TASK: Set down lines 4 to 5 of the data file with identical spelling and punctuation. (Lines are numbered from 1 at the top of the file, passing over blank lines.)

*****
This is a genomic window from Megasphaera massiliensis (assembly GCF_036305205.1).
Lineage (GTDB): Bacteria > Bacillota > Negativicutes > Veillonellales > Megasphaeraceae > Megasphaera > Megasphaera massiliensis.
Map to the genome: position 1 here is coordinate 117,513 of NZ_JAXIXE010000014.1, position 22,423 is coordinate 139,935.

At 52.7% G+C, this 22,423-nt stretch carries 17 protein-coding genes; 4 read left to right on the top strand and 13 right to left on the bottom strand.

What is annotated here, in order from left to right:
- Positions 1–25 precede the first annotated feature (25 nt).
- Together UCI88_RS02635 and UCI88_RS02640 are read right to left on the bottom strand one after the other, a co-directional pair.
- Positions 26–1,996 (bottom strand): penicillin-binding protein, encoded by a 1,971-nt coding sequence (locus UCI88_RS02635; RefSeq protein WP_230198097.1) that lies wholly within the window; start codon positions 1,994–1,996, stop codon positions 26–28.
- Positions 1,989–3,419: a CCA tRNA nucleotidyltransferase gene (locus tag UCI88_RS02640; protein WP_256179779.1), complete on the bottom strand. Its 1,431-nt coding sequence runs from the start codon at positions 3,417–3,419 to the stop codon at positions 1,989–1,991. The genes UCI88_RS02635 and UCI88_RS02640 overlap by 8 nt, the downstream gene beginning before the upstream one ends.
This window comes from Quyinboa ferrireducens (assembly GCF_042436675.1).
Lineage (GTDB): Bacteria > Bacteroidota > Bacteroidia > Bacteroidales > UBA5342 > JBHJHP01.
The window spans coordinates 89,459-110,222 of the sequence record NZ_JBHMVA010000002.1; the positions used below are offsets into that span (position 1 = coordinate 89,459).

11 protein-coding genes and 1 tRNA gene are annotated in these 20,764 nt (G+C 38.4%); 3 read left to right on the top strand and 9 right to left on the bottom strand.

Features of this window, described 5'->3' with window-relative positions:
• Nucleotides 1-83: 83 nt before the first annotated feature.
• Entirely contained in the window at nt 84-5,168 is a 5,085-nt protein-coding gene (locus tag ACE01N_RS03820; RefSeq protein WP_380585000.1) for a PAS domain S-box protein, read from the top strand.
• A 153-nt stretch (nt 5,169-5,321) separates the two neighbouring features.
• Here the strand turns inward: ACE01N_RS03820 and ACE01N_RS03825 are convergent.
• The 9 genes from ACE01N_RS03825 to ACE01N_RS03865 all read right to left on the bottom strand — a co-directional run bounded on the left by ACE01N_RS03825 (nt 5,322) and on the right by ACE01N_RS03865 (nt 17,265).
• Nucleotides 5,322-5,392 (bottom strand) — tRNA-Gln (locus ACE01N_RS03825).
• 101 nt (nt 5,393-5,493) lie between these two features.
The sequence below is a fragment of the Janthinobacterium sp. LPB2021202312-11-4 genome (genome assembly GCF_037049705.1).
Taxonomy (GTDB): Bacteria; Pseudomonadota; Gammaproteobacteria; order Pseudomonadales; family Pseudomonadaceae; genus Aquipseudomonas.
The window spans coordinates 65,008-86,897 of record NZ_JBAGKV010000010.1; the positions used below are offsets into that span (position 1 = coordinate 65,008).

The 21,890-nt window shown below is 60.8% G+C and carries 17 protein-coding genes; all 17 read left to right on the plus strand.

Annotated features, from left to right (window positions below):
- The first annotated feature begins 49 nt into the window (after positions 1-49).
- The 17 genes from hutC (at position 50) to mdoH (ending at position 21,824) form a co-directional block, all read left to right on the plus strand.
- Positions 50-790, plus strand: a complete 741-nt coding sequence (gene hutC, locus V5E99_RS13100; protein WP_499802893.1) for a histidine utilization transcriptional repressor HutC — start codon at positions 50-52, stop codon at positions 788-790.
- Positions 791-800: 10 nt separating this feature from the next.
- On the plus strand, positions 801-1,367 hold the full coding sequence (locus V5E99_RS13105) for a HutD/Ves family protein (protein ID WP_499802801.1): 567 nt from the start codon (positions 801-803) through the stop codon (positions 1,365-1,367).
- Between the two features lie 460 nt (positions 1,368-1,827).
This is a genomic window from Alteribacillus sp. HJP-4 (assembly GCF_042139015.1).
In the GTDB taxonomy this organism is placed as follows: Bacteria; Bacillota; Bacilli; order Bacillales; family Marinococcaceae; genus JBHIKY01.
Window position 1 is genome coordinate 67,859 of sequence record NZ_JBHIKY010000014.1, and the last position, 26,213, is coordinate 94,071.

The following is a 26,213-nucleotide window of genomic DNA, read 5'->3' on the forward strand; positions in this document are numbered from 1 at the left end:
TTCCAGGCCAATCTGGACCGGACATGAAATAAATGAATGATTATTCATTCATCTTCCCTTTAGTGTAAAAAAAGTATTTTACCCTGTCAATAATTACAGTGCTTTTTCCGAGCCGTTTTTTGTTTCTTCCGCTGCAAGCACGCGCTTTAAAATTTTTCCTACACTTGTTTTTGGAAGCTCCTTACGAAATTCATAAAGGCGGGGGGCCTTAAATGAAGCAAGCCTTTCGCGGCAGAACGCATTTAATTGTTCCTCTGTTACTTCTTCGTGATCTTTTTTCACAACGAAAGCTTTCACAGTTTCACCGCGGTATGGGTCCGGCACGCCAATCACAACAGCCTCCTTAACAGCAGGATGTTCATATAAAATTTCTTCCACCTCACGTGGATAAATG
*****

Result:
At 52.7% G+C, this 22,423-nt stretch carries 17 protein-coding genes; 4 read left to right on the top strand and 13 right to left on the bottom strand.

What is annotated here, in order from left to right: